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CASA possibly needs to be considered a contributing factor to the Moranbah incident. Why? Well, why did it take them so long to issue RNAV approvals, then make VARA go through the process all over again, taking a further 12 months, just because there was basically a name change to RNP.

If the crew that fateful day had an RNAV option, instead of having to do a filthy GPS arrival then attempt to circle, then it is highly likely the incident would never had happened. Not condoning the crew's actions in anyway though.

Only in recent months have VARA finally been able to conduct RNAVs instead of NDBs etc. into places like Moranbah, Emerald and Port Macquarie? How can CASA consider such instrument approaches to be more safe than RNAV? Where was the effort to fast track approvals? Do you think this will be discussed in the final ATSB report (yeah right!).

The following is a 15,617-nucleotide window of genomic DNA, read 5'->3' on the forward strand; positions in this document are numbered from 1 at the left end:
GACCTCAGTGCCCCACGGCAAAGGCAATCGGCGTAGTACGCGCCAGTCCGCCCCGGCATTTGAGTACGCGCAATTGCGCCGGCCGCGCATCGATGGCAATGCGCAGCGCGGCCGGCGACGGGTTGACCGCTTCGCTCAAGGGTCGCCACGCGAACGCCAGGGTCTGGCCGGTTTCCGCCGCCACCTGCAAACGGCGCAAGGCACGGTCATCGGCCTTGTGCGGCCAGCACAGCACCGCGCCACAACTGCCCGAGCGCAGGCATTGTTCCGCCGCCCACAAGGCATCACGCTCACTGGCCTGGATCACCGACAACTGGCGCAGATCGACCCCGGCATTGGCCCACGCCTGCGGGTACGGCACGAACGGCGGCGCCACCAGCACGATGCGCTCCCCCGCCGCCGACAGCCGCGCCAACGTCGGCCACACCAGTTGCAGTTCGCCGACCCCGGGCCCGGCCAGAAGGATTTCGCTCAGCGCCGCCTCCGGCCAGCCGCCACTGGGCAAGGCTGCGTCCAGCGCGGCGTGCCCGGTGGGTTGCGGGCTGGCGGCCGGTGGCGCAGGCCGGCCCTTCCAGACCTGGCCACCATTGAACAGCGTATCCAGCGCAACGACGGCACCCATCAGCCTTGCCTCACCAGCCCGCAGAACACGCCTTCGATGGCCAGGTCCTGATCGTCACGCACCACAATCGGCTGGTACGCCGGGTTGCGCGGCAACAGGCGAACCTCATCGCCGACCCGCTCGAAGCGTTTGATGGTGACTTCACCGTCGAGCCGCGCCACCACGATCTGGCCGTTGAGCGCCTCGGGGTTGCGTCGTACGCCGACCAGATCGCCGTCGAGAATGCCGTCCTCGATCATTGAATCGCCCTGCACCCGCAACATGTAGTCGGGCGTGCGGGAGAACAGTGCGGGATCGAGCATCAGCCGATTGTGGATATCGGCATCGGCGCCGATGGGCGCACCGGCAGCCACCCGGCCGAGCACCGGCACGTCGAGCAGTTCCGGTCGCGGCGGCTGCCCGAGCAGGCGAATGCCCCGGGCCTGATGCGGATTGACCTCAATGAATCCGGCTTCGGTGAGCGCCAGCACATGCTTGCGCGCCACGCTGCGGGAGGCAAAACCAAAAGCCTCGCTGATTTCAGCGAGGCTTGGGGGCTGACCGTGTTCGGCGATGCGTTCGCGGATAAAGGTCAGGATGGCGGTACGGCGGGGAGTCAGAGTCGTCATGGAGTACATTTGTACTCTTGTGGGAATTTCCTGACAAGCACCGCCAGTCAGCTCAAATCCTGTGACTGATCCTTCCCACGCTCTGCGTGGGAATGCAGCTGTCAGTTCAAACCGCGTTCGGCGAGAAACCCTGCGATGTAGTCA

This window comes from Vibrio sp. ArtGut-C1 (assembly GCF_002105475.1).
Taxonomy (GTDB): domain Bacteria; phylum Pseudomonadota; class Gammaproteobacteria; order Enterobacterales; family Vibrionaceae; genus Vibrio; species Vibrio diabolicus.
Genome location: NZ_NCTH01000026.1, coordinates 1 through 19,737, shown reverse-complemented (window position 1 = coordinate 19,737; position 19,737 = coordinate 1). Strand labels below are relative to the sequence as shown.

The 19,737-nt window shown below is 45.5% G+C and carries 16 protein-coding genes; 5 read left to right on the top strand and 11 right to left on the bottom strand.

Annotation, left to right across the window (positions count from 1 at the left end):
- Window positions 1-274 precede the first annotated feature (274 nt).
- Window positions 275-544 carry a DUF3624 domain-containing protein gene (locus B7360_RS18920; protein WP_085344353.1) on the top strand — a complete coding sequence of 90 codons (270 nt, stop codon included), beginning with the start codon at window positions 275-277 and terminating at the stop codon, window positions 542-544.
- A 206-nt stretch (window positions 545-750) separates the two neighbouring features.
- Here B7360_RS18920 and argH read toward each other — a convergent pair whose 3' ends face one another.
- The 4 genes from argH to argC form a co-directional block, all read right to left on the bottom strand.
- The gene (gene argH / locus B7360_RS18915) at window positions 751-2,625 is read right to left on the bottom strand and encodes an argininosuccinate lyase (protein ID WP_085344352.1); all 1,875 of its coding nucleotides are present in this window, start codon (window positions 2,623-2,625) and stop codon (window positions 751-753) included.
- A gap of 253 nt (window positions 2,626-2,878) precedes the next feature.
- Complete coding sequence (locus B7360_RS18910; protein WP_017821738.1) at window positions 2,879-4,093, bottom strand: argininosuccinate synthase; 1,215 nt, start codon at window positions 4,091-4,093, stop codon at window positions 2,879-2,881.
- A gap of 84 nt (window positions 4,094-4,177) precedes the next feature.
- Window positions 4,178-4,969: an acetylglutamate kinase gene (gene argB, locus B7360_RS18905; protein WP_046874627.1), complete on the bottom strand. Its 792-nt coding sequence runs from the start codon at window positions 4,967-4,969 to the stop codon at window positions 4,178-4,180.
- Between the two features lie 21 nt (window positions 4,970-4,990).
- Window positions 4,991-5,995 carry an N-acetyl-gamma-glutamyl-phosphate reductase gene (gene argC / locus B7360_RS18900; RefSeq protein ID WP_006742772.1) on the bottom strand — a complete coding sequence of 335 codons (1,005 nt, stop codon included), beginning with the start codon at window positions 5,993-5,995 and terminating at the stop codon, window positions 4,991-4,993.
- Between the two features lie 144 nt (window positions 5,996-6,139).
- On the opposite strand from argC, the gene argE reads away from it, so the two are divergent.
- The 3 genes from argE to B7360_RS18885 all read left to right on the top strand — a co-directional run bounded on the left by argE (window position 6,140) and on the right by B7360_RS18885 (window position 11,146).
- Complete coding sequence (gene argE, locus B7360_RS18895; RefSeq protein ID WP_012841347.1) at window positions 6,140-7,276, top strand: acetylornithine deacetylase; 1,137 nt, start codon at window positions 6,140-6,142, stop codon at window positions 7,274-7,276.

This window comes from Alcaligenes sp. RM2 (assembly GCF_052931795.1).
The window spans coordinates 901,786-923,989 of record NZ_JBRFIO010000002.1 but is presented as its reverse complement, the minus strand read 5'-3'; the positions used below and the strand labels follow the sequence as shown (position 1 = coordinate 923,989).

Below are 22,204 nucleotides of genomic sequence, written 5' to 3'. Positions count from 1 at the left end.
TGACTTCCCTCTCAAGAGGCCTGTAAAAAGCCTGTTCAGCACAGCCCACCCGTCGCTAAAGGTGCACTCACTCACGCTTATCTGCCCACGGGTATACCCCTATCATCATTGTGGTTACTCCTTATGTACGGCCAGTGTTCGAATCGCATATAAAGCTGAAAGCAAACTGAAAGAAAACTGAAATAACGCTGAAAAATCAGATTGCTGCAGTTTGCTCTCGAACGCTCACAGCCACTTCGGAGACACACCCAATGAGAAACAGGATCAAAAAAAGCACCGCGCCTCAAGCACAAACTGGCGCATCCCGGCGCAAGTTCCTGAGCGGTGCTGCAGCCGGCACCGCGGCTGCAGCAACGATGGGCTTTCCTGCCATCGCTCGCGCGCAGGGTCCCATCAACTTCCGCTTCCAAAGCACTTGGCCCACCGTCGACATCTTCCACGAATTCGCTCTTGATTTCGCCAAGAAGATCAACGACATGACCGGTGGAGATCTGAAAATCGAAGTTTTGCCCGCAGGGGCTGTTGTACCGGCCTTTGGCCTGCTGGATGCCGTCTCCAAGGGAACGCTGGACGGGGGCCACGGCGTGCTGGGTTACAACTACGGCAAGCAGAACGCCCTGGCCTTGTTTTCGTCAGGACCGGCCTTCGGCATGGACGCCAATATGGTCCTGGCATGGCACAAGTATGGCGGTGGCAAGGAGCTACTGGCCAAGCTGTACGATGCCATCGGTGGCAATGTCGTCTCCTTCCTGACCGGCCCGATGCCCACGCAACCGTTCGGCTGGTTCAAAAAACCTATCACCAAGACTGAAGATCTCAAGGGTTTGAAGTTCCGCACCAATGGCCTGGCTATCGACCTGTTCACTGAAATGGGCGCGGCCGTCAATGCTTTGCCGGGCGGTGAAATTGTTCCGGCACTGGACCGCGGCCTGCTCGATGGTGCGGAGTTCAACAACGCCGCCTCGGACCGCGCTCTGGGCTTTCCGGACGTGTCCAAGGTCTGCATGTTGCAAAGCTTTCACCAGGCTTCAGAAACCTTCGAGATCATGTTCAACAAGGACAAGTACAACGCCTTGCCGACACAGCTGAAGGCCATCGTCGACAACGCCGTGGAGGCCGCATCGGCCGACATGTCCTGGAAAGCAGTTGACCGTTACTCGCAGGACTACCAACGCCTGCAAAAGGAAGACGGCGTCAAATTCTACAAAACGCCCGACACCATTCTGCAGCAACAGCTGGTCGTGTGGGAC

Happy to be corrected about any of the above.
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Old 15th Jan 2014, 09:56
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FTS is right, CASA dragging their feet is a major contributing factor. VARA are not the only operator plagued by this reality.....
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Old 16th Jan 2014, 09:43
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Unhappy delayed approvals as a contributing factor?

I think we can all agree that there is an approval process. CASA issued the approvals when they were satisfied that all of the requirements had been met, presumably not only for now but for the foreseeable future. All operations before the approval date were conducted in the full knowledge that the approval had yet to be granted.